It’s a sad state of affairs when you can’t even escape into nature for some respite from the bad economic news.
Last week, officials in New York began contacting people who had reservations to camp in state parks to tell them that the parks would be closed, according to the New York Times.
The state is facing historic financial woes and so has identified 41 state parks and 14 historic sites that it plans to close to save some dough.
It would be the first time the state has had to close parks due to budget problems — a low that was avoid even during the Great Depression.
There’s no word yet on whether the campground closings are the extent of the problem or the parks will be completely shut to visitors.
The state parks and recreation department posted a list of the parks and sites the government proposes closing. The announcement comes on the heels of a $20 million cut to the parks budget by New York Governor David Paterson.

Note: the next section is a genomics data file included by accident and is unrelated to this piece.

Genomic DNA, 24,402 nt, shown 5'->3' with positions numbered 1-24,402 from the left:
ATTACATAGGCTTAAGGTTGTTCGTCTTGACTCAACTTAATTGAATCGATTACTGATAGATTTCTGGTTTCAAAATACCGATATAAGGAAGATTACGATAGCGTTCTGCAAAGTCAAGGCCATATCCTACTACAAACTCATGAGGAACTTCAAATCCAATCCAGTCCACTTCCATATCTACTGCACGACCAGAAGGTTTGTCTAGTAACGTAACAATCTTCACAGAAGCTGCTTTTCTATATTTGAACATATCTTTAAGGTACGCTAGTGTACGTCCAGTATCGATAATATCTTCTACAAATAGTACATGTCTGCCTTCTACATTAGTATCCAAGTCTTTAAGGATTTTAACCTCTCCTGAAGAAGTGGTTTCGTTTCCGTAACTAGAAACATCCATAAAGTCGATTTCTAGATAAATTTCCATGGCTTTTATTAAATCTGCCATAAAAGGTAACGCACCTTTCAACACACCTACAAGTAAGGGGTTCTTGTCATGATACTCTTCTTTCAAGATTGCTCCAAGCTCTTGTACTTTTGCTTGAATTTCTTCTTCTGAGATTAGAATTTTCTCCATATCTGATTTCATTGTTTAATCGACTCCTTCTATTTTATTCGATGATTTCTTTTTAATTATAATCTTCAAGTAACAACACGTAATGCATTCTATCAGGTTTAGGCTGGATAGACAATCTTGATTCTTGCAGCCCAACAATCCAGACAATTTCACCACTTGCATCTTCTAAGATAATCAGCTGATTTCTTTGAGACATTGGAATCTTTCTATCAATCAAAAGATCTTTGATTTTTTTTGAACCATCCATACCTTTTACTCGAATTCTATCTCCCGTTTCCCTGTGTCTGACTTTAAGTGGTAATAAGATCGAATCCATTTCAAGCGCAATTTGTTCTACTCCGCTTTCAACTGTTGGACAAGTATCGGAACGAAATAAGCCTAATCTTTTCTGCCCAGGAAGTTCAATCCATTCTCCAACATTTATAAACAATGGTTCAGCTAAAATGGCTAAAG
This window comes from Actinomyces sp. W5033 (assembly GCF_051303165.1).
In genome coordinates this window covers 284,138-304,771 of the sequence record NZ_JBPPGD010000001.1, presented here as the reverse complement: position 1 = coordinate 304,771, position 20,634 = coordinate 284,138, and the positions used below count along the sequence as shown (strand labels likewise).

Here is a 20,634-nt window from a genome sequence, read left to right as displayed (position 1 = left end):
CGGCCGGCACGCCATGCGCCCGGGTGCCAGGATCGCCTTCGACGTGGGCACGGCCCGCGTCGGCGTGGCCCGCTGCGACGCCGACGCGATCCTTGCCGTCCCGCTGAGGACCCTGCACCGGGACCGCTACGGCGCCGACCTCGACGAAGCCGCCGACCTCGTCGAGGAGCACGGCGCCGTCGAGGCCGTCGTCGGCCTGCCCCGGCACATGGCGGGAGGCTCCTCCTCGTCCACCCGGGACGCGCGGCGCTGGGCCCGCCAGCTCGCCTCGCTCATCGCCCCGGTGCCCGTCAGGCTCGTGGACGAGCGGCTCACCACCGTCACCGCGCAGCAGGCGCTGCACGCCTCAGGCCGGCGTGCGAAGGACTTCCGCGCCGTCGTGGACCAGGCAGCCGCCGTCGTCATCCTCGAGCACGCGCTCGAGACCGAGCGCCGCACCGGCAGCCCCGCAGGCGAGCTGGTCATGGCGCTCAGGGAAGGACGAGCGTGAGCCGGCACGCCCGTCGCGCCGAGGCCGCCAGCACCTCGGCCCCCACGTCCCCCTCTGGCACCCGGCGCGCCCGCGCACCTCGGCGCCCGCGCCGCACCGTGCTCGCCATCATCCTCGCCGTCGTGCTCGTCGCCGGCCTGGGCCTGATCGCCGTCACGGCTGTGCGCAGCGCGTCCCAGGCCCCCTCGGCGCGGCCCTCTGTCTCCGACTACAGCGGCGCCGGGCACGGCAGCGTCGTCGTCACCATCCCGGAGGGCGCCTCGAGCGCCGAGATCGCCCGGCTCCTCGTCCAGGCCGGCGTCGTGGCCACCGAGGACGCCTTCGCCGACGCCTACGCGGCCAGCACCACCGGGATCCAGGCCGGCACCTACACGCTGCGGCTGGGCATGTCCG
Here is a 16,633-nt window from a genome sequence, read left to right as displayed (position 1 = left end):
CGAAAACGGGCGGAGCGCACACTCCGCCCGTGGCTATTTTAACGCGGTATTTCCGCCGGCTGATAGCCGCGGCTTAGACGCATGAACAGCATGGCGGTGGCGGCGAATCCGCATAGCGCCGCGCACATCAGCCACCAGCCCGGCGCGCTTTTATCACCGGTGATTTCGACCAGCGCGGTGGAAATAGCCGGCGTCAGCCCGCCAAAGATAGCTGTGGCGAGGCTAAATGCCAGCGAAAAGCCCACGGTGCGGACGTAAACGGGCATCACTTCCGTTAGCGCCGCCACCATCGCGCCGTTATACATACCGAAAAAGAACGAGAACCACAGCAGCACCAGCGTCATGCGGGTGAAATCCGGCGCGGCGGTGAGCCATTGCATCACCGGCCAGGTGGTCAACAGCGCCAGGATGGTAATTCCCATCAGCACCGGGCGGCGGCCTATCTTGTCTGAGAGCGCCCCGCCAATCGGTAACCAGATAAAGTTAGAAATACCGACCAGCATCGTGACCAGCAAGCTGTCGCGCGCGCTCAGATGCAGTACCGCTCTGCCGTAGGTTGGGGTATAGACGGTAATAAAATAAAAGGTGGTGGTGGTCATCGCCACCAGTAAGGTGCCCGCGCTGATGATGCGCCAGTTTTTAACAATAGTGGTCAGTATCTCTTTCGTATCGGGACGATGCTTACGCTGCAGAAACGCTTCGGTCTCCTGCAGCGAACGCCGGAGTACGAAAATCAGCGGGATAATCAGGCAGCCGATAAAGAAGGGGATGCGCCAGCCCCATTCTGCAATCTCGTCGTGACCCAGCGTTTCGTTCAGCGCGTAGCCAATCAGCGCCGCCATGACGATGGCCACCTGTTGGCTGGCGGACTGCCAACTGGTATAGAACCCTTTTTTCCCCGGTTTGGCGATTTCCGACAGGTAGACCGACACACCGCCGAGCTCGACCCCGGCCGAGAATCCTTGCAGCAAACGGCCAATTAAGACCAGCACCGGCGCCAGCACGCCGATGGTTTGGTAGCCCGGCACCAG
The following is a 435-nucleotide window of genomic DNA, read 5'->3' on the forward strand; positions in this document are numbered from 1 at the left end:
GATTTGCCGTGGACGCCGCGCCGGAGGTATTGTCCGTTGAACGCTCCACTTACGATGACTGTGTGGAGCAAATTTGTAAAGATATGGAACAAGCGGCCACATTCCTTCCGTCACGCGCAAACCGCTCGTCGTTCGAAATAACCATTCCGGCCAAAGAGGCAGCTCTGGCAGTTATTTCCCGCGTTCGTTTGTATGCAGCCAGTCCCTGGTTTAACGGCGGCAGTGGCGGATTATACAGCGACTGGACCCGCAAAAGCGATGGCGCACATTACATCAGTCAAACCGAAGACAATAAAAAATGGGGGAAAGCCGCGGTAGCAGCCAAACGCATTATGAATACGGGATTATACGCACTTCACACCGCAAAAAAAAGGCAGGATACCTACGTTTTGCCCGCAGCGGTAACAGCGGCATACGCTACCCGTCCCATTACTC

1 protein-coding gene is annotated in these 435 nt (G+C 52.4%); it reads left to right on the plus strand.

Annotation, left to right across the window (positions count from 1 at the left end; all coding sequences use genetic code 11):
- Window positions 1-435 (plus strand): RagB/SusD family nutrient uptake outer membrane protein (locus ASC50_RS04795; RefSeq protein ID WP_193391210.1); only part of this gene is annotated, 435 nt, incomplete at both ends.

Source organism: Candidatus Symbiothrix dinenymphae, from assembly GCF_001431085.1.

Outdoor Alliance, a coalition of human-powered outdoor recreation organizations, is urging people to contact state legislators and Governor Paterson to voice support for keeping the parks funded and open. OA notes that studies “clearly illustrate that the economic benefits produced by state parks greatly exceed the costs of maintaining them.”
There also are the matters of quality of life, piece of mind and the simple freedom to get away from the stresses of civilization to consider. What kind of government can’t provide its citizens with access to nature?
The American naturalist, John Muir, a pioneer of wilderness protection, once urged that people “keep close to Nature’s heart…and break clear away, once in awhile, and climb a mountain or spend a week in the woods.”
“Wash your spirit clean,” he said.
One has to believe that Muir would have thought New York’s plan to lock up the soul soap — particularly in hard times — really stinks.
This page is an archive. To learn more about archive pages click here
The responses below are not provided, commissioned, reviewed, approved, or otherwise endorsed by any financial entity or advertiser. It is not the advertiser’s responsibility to ensure all posts and/or questions are answered.